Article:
On the El recently I saw a woman reading a Kindle. It was sleek and cool. She had strapped it into a pink leather case and she looked sleek and cool reading it. I tried to see what she was reading but the gray screen and dark gray letters were too dark to figure out in the bright light of the train. I was curious, but not about the book she was reading, as I often am. I was curious about the device. Sleekness and coolness were what drew me to it.
I thought of Nicholson Baker’s article in a recent New Yorker. He talks about the Kindle. It gave me chills: “Here’s what you buy when you buy a Kindle book. You buy the right to display a grouping of words in front of your eyes for your private use with the aid of an electronic display device approved by Amazon.” Even worse: “You get the words, yes, and sometimes pictures, after a fashion. Photographs, charts, diagrams, foreign characters, and tables don’t fare so well on the little gray screen.” This doesn’t sound like “reading,” but more of a “content acquisition” where everything is sacrificed to the pragmatic task of “accessing” the “content provider’s” words in order to “process” them.
Stripped of its pleasures, including the tactile and visual, reading becomes a task, something to be gotten through as opposed to something that can offer real satisfactions. Pragmatism trumps delight. The same can be said for schools and school systems where standardized testing has become the yardstick for “progress” and the stand-in for “education. Students in grade school are drilled on test-taking skills instead of reading and writing; they are molded into good “units” so their schools can do well on their own tests. Is it any wonder they hate school?
As we try to get students from disadvantaged backgrounds to look ahead to college, it’s important to remember not to “process” them but to “educate” them. That means giving their minds something to expand into and grow on. Stripping education down to its pragmatics, the right answers on the test sheet, makes students passive consumers of data, not thinkers or doers. As with the Kindle, the pleasures of thought, of ideas, of detours, of visual imagery and inference, of “what ifs?” seem all to have been drained away so students face a gray screen designed just to deliver the basics so they can “perform.” I can’t imagine how dreary that must be to anyone with the slightest spark of intelligence and I can see why students are bored to death.
Recently I gave a talk to a grade school faculty about ways to engage students in the college process. The school is located in a poor section of town, with groups of young men hanging out on nearby street corners. The student body is nearly all poor and African American; the school hopes to set them on a path away from poverty and crime into a successful life. They already take their 4th to 8th graders to a different college campus each year to give them an idea about what college can be like and what they can have if they try.
Although these experiences may be impressive for the kids, I spoke to the faculty about creating an imaginative environment as well so they could ingest the spirit of college, not just the bricks and mortar. It’s not enough simply to carry 4th graders to a college campus, they need a reason to be there. As a rule, 4th graders don’t plan ahead ten years, but they can react to stories and ideas. I suggested teachers talk about their alma maters’ mascots and have students write stories about them. I asked them to use their students’ imaginative capacities as a way to plant seeds for college rather than focus on the pragmatics of how much more they’ll earn with a B.A. Without a wishful, idealized basis, students won’t get the pragmatics later on.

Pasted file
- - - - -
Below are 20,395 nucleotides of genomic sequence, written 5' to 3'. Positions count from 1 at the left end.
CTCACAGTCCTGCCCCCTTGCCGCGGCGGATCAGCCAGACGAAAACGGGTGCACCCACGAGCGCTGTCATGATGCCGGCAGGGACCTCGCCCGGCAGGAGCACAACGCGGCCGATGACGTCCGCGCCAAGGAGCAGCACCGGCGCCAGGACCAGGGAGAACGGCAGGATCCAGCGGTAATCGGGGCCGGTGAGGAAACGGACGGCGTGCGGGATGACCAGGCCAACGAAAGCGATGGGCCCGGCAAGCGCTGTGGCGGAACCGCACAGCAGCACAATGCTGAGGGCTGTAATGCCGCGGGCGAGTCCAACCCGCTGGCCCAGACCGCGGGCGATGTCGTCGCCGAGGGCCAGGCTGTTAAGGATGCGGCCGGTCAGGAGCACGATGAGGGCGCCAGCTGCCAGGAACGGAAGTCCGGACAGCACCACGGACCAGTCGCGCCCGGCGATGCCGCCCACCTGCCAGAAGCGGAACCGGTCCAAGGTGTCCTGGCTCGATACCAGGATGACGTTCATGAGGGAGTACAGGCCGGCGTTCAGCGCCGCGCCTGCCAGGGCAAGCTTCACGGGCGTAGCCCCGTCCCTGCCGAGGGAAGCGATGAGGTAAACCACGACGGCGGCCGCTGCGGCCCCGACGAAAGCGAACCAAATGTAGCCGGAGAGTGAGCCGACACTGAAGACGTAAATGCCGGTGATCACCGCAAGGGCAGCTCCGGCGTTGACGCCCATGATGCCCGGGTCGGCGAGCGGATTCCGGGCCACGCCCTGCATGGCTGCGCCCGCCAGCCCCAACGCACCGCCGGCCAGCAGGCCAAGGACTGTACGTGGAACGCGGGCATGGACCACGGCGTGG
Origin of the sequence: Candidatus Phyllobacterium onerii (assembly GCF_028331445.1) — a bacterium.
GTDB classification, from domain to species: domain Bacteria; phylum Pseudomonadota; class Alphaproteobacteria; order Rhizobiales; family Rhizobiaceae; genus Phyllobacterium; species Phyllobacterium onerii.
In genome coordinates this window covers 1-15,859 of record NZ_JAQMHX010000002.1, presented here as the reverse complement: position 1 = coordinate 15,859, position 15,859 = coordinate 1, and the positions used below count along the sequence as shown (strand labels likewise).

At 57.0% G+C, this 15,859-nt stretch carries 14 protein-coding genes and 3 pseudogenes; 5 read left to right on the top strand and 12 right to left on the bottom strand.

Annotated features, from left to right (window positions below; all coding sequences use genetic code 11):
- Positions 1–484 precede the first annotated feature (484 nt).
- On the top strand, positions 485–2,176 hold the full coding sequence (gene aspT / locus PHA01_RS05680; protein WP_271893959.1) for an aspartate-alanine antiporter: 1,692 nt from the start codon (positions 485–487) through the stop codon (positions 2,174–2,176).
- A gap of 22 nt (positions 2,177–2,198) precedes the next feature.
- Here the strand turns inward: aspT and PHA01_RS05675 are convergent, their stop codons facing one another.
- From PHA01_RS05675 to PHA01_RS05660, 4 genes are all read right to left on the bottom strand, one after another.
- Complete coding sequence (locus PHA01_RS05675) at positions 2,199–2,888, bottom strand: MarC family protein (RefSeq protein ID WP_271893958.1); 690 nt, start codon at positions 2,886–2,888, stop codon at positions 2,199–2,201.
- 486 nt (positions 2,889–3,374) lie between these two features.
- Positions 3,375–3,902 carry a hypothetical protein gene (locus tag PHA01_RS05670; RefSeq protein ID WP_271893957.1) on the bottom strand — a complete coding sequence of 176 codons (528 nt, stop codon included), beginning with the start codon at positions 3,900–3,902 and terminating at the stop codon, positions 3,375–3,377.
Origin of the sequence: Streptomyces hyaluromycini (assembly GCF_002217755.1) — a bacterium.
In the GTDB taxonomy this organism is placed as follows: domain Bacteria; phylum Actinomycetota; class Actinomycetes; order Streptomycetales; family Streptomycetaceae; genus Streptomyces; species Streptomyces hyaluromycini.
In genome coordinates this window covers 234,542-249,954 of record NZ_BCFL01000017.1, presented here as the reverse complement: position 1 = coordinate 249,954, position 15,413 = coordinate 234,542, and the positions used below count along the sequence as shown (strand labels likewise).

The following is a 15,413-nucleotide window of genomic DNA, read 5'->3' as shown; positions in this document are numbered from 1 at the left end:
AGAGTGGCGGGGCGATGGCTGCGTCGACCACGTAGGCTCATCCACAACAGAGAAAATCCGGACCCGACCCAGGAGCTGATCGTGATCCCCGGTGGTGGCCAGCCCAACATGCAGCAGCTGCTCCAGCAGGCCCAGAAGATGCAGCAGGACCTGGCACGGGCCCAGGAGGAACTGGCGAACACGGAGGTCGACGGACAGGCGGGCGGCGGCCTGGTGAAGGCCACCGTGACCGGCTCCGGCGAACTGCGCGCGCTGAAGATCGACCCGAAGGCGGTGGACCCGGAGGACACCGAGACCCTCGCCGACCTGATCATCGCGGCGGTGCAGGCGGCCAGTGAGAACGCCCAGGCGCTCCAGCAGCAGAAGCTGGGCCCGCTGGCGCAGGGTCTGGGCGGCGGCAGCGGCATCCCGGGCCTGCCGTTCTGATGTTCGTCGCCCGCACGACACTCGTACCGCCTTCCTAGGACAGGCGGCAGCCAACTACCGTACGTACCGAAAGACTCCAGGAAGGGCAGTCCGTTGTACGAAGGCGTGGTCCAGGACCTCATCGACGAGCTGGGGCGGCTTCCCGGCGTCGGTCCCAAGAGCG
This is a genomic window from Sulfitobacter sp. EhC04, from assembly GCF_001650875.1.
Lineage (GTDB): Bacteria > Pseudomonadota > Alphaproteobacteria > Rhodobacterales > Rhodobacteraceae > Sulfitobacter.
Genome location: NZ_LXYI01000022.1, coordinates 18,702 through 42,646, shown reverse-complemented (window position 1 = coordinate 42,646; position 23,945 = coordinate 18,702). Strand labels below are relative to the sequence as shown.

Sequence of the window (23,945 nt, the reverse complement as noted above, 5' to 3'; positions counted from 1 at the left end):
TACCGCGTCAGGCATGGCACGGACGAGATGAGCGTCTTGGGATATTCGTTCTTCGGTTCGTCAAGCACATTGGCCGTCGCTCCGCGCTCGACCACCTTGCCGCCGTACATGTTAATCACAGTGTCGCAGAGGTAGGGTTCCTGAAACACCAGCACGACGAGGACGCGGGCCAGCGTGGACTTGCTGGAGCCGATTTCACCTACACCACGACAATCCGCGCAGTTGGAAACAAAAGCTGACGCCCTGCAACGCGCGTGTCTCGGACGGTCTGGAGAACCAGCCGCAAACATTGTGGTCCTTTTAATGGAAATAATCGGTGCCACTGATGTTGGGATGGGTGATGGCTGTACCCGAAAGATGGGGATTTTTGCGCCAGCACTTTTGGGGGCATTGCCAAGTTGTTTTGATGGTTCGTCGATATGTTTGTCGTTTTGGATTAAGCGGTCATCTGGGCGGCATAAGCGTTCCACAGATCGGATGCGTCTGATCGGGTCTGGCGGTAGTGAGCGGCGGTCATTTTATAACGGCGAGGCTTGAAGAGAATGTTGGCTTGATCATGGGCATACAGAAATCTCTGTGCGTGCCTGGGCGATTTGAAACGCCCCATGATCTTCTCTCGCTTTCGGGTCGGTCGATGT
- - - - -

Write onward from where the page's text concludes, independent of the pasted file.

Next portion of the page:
Imagination precedes pragmatics, as anyone who was read to as a child knows. We imagine things before we understand them; we fantasize before we realize the reality that surrounds us. But these early constructs sustain us even after we discover that fairy tales aren’t real or Wilbur wasn’t a live pig. To grow up without fantasy is to grow up in a poverty much longer-lasting and brutal than physical poverty because it cannot be recovered later in life. For students who are growing up in the depths of poverty, imaginative and exciting schooling may be the difference between success and mere survival. We need to fantasize in order to think about creating a world that can suit us. Out of this comes the motivation to invent, challenge, go beyond “right now” to the future.
Trying to help schools orient their low-income, first-generation students toward college, I want to add complexity, not strip it away. The Kindle, along with test prep, online education, and more-but-less activities like emailing and twittering, strips words and concepts of their beauty and elegance, impoverishing them. We make words just units of data, and that is a great shame. We need to set our students’ minds on fire, not tame them, and I believe any student of any background can be brought to the liveliness of mind that will support him through college and beyond. But it can’t be done if authors are merely “content providers” and teachers are merely “data processors.”
The more I work with underserved students and their teachers and counselors, the more I see that education without imagination is deadening, not enlivening. Only by addressing the ineffable can we help our students rise above their daily lives to conquer the world in their own ways.